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Xenoblade Chronicles 2 director on development, inspiration for the world and setting, upcoming DLC, more

Posted on December 30, 2017 by (@NE_Brian) in News, Switch

Xenoblade Chronicles 2

Around the launch of Xenoblade Chronicles 2, Japanese outlet 4Gamer caught up with director Tetsuya Takahashi for a lengthy conversation. The two sides discussed all sorts of different aspects regarding the game’s creation, including a return to numbered entries, the inspiration for the world as well as Drivers and Blades, and more. There was also talk about the Expansion Pass and future DLC.

We’ve prepared a lengthy summary of the new interview featuring Takahashi’s various comments. You can read it in full below.

4Gamer first wonders why Monolith Soft went from Xenoblade Chronicles 1 to Xenoblade Chronicles X, and then moved back to numbers with Xenoblade Chronicles 2. Takahashi explains that X was a title with an axis of quests and exploration based on an open world, which resulted in it having a different direction from 1. Xenoblade Chronicles 2 has the same story-driven axis as 1, which is why they used numbers again. Maps in Xenoblade Chronicles 2 are not open world and are segregated by areas, but players can explore freely, so they can enjoy both the storyline and game systems.

The Titans in Xenoblade 2 look similar to the Mechonis and Bionis from the first entry. Takahashi has been always thinking that if he were to have an adventure, it would be more interesting to have areas that you can’t normally see in real life.

4Gamer then asks about the division of characters between the player-controlled Driver and the Blade partners. Takahashi answers that he thought of the gameplay system first before the world setting. Xenoblade Chronicles X had Battle Arts which use d-pad buttons to unleash techniques, but it would prove difficult to control these actions while moving. So to remedy that, considering the Switch has the Joy-Con that can be split in two, he assigned the buttons in a way so that players can feel like they have more direct control. But just simply doing that wouldn’t make it interesting, so when he thought about adding more personality to the characters, he came up with the relationship between Drivers and Blades.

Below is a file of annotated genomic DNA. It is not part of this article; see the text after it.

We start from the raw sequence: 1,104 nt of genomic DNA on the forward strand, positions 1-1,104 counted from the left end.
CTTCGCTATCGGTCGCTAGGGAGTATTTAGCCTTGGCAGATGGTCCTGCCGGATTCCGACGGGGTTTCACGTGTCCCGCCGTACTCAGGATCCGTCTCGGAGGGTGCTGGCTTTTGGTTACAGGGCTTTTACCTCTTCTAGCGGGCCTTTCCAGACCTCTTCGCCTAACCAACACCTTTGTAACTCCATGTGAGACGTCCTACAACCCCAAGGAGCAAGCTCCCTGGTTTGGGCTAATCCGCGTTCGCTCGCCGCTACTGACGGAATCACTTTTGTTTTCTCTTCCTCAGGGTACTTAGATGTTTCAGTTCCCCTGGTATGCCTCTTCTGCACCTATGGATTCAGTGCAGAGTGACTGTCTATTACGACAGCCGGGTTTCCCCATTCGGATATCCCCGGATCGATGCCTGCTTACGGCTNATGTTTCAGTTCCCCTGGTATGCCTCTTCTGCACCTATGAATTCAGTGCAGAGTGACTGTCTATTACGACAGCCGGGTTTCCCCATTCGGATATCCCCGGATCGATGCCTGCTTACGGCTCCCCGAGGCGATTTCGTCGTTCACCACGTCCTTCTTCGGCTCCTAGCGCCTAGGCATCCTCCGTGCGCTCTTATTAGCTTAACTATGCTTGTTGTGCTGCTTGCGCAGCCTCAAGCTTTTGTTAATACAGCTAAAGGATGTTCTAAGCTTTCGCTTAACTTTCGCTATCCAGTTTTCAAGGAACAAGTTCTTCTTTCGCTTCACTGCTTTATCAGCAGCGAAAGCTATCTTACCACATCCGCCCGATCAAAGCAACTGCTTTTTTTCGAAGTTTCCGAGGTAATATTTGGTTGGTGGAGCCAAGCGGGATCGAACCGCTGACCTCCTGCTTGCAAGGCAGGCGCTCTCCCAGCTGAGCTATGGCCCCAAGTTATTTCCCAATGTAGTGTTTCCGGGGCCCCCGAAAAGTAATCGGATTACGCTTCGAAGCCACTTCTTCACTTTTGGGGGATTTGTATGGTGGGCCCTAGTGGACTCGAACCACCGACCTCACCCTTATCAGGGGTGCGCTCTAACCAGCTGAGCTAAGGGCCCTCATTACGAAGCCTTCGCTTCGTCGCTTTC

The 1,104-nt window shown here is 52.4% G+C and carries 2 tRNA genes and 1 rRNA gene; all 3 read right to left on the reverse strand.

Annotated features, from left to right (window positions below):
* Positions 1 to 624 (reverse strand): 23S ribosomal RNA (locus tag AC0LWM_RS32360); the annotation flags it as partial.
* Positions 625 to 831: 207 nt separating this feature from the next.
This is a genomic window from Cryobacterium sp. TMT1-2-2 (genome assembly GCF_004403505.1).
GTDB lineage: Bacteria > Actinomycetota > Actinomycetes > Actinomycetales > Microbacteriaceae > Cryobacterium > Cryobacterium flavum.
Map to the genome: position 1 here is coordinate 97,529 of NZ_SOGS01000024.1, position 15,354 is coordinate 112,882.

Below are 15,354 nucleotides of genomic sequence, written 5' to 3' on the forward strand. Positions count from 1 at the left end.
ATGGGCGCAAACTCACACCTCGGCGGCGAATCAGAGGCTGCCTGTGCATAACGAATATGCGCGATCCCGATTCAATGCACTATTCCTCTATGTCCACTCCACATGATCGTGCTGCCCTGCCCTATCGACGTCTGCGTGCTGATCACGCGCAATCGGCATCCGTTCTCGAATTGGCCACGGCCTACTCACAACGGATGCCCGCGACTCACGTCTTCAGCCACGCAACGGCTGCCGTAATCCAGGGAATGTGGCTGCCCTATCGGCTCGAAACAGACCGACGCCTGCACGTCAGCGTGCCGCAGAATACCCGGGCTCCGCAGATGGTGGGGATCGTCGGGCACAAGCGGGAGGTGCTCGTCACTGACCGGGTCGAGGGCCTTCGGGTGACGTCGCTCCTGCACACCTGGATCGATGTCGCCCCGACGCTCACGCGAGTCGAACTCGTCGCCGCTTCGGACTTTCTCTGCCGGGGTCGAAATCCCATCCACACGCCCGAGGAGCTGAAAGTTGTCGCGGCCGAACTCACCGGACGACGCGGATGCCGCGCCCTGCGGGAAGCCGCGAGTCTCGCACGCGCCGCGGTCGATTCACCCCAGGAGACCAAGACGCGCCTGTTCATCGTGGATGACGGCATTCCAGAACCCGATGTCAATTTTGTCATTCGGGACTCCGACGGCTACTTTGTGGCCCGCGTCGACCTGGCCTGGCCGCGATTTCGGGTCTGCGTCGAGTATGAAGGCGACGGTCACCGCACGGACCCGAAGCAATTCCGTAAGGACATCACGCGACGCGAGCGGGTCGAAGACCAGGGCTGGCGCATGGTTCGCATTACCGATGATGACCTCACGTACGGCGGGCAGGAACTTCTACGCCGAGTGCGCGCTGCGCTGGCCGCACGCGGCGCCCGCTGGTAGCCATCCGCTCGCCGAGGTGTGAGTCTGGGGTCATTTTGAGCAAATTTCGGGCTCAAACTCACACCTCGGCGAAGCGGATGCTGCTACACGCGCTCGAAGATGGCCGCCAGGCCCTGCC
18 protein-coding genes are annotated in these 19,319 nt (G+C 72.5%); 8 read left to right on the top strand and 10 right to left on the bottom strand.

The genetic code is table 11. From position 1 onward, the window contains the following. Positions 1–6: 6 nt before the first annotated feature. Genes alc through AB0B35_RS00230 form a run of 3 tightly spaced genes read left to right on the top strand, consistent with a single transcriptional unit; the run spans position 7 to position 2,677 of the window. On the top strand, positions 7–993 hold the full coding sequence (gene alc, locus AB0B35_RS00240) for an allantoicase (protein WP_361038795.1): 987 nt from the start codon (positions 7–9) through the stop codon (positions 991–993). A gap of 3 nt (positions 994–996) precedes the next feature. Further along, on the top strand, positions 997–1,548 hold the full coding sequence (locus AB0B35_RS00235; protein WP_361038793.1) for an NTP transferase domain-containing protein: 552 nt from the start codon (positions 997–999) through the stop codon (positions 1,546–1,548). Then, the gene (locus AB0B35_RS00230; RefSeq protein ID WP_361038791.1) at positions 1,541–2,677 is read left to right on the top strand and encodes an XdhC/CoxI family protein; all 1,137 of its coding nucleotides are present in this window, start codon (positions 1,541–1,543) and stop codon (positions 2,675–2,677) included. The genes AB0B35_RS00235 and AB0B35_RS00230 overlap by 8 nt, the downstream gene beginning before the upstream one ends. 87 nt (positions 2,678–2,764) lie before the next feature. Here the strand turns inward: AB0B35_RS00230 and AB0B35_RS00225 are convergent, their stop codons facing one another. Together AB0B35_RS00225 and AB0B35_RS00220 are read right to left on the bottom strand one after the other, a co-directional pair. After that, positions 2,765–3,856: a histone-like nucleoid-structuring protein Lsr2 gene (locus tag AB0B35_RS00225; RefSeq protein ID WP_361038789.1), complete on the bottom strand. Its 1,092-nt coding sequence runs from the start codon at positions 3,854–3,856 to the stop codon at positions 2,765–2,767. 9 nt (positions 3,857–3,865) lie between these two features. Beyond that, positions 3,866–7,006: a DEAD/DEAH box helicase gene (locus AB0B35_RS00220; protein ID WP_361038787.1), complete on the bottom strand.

Blades take their energy from Ether in the atmosphere, and send it to their weapons. Drivers use the said weapons to fight, but when a Driver is there with a Blade, the Driver’s physical strength and agility can be raised to superhuman levels; which is why the 15-year-old Rex can fight with such strength.

By having the Driver use their weapon, energy is filled inside the weapon. And giving it to the Blade will let them unleash the power to even stronger techniques, thus forming a cycle. Takahashi likens that to the protagonists of the Ultraman show where one who has power (Ultraman) gives some of the power to a human (Hayata) so that the latter can fight.

At first the team tried to make a type of story setting in which the Blade characters would look like Ultraman. But as they couldn’t put a 40m-tall giant on the screen, they ended up reducing their sizes to be around the same as humans. They also made the story that depicts a hero and heroine, thus connecting it to the keywords “Boy Meets Girl” and “Juvenile”.

4Gamer was surprised to learn that the team changed the setting from Ultraman to Boy Meets Girl. Takahashi says this could be due to him being a fan of Galaxy Express 999. Recently there have been too many titles with characters living in savage worlds, so Takahashi wanted to go back to his innocent, childhood-like mind and base the characters around his favorite series in the past.

Xenoblade Chronicles 2 employs a real-time battle system. The biggest reason for this is that the team wants to avoid loading screens which would make people lose interest. However, Takahashi admits he still couldn’t eliminate loading screens completely, as the game still requires time to load such as when event scenes start.

Takahashi admits that they intentionally included an MMORPG element where there are extremely strong monsters loitering around in the beginning areas. Monolith Soft wanted to include an element that will make players interested in playing the game forever when creating the game world. Having such monsters provide motivation and players coming back after getting stronger to beat these monsters would have a different sense of accomplishment when compared to linear game design. They also wanted to make the monster algorithms more elaborate than the first Xenoblade.

4Gamer noticed that the party member amount is changed from Xenoblade Chronicles X’s four to three. When they wonder if the reason is because of the separation between Drivers and Blades (hence an actual total of six characters), Takahashi confirms this and also said that having eight characters in a battle would greatly affect resource management and processing speed.

There are about 40 Blades in the game, including the common ones. More Blades will be added with post-release updates, including in the Expansion Pass. However, Takahashi also says that not all Rare Blades are actually rare. The highest graded Common Blades (4 stars) are more powerful and difficult to obtain than some Rare Blades that are of low rank and more common to obtain.

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